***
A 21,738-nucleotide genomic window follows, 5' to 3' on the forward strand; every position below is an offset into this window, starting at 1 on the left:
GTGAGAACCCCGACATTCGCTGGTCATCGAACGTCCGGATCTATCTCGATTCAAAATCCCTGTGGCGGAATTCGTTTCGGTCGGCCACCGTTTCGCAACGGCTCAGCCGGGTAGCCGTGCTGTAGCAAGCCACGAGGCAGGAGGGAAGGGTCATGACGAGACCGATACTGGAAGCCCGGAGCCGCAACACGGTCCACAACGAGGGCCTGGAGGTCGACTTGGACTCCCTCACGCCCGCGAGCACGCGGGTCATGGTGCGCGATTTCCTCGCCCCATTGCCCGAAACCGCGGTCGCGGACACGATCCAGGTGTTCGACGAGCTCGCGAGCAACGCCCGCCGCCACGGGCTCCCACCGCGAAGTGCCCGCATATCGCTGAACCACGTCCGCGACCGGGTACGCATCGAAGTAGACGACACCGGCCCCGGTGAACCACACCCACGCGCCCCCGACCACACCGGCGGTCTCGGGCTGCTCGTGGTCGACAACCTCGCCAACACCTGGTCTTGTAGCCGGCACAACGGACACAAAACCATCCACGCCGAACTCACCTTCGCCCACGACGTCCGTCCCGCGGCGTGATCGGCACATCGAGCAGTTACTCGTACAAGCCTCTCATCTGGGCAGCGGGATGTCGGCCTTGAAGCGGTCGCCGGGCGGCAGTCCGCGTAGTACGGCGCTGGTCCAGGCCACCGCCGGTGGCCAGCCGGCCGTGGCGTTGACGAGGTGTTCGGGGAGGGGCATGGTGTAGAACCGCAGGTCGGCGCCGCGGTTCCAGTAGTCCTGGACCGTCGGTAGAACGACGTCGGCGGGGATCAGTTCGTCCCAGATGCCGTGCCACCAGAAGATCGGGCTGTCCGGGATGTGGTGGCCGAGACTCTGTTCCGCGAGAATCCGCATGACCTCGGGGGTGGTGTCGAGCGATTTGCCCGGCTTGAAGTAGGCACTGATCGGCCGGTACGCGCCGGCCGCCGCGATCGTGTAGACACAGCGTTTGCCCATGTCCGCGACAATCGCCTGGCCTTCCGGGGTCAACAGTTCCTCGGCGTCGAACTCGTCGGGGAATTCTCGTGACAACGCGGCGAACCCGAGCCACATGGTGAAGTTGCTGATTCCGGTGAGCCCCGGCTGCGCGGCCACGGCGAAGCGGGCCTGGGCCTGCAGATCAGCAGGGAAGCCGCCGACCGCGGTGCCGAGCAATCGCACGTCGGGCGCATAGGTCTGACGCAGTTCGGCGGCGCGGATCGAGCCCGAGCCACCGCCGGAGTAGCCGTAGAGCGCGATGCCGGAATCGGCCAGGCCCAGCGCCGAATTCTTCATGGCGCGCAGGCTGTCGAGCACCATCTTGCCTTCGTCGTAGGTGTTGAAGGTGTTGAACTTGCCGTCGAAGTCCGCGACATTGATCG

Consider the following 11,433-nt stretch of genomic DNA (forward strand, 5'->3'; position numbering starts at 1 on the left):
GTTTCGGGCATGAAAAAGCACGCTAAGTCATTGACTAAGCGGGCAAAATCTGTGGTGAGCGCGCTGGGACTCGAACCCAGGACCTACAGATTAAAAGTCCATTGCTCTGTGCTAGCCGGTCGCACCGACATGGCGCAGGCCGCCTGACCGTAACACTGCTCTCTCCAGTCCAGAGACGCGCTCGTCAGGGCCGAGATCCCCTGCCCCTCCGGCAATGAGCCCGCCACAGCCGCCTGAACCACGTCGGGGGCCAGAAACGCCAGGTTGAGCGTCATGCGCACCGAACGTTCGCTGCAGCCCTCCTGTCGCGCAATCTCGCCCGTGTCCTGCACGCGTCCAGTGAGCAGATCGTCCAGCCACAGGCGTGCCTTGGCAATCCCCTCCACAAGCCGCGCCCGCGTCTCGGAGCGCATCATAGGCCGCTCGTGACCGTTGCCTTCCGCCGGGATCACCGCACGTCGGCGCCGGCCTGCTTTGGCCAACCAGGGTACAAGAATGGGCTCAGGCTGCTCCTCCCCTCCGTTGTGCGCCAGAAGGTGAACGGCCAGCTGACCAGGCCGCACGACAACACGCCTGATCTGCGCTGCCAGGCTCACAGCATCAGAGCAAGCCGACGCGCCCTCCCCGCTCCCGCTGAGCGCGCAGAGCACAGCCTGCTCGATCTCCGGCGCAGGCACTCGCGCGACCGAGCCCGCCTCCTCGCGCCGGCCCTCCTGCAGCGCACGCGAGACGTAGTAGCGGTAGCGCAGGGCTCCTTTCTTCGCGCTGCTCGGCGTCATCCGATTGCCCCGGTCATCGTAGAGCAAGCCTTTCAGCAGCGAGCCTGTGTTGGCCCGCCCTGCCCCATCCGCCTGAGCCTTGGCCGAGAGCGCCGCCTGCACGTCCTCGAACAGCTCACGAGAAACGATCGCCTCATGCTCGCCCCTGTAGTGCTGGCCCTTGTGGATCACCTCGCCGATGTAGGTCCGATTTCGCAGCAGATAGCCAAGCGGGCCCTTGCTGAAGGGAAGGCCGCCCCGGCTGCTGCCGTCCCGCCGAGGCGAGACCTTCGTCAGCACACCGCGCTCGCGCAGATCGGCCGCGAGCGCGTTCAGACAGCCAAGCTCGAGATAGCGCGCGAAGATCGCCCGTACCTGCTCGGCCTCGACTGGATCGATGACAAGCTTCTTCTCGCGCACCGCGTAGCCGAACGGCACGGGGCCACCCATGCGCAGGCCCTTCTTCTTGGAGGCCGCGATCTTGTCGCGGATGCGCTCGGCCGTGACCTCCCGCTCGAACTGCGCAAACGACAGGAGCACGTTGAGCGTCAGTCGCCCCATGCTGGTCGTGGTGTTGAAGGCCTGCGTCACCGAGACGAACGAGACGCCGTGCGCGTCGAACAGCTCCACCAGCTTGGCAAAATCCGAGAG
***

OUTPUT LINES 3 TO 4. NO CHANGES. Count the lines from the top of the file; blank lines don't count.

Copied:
Consider the following 11,433-nt stretch of genomic DNA (forward strand, 5'->3'; position numbering starts at 1 on the left):
GTTTCGGGCATGAAAAAGCACGCTAAGTCATTGACTAAGCGGGCAAAATCTGTGGTGAGCGCGCTGGGACTCGAACCCAGGACCTACAGATTAAAAGTCCATTGCTCTGTGCTAGCCGGTCGCACCGACATGGCGCAGGCCGCCTGACCGTAACACTGCTCTCTCCAGTCCAGAGACGCGCTCGTCAGGGCCGAGATCCCCTGCCCCTCCGGCAATGAGCCCGCCACAGCCGCCTGAACCACGTCGGGGGCCAGAAACGCCAGGTTGAGCGTCATGCGCACCGAACGTTCGCTGCAGCCCTCCTGTCGCGCAATCTCGCCCGTGTCCTGCACGCGTCCAGTGAGCAGATCGTCCAGCCACAGGCGTGCCTTGGCAATCCCCTCCACAAGCCGCGCCCGCGTCTCGGAGCGCATCATAGGCCGCTCGTGACCGTTGCCTTCCGCCGGGATCACCGCACGTCGGCGCCGGCCTGCTTTGGCCAACCAGGGTACAAGAATGGGCTCAGGCTGCTCCTCCCCTCCGTTGTGCGCCAGAAGGTGAACGGCCAGCTGACCAGGCCGCACGACAACACGCCTGATCTGCGCTGCCAGGCTCACAGCATCAGAGCAAGCCGACGCGCCCTCCCCGCTCCCGCTGAGCGCGCAGAGCACAGCCTGCTCGATCTCCGGCGCAGGCACTCGCGCGACCGAGCCCGCCTCCTCGCGCCGGCCCTCCTGCAGCGCACGCGAGACGTAGTAGCGGTAGCGCAGGGCTCCTTTCTTCGCGCTGCTCGGCGTCATCCGATTGCCCCGGTCATCGTAGAGCAAGCCTTTCAGCAGCGAGCCTGTGTTGGCCCGCCCTGCCCCATCCGCCTGAGCCTTGGCCGAGAGCGCCGCCTGCACGTCCTCGAACAGCTCACGAGAAACGATCGCCTCATGCTCGCCCCTGTAGTGCTGGCCCTTGTGGATCACCTCGCCGATGTAGGTCCGATTTCGCAGCAGATAGCCAAGCGGGCCCTTGCTGAAGGGAAGGCCGCCCCGGCTGCTGCCGTCCCGCCGAGGCGAGACCTTCGTCAGCACACCGCGCTCGCGCAGATCGGCCGCGAGCGCGTTCAGACAGCCAAGCTCGAGATAGCGCGCGAAGATCGCCCGTACCTGCTCGGCCTCGACTGGATCGATGACAAGCTTCTTCTCGCGCACCGCGTAGCCGAACGGCACGGGGCCACCCATGCGCAGGCCCTTCTTCTTGGAGGCCGCGATCTTGTCGCGGATGCGCTCGGCCGTGACCTCCCGCTCGAACTGCGCAAACGACAGGAGCACGTTGAGCGTCAGTCGCCCCATGCTGGTCGTGGTGTTGAAGGCCTGCGTCACCGAGACGAACGAGACGCCGTGCGCGTCGAACAGCTCCACCAGCTTGGCAAAATCCGAGAG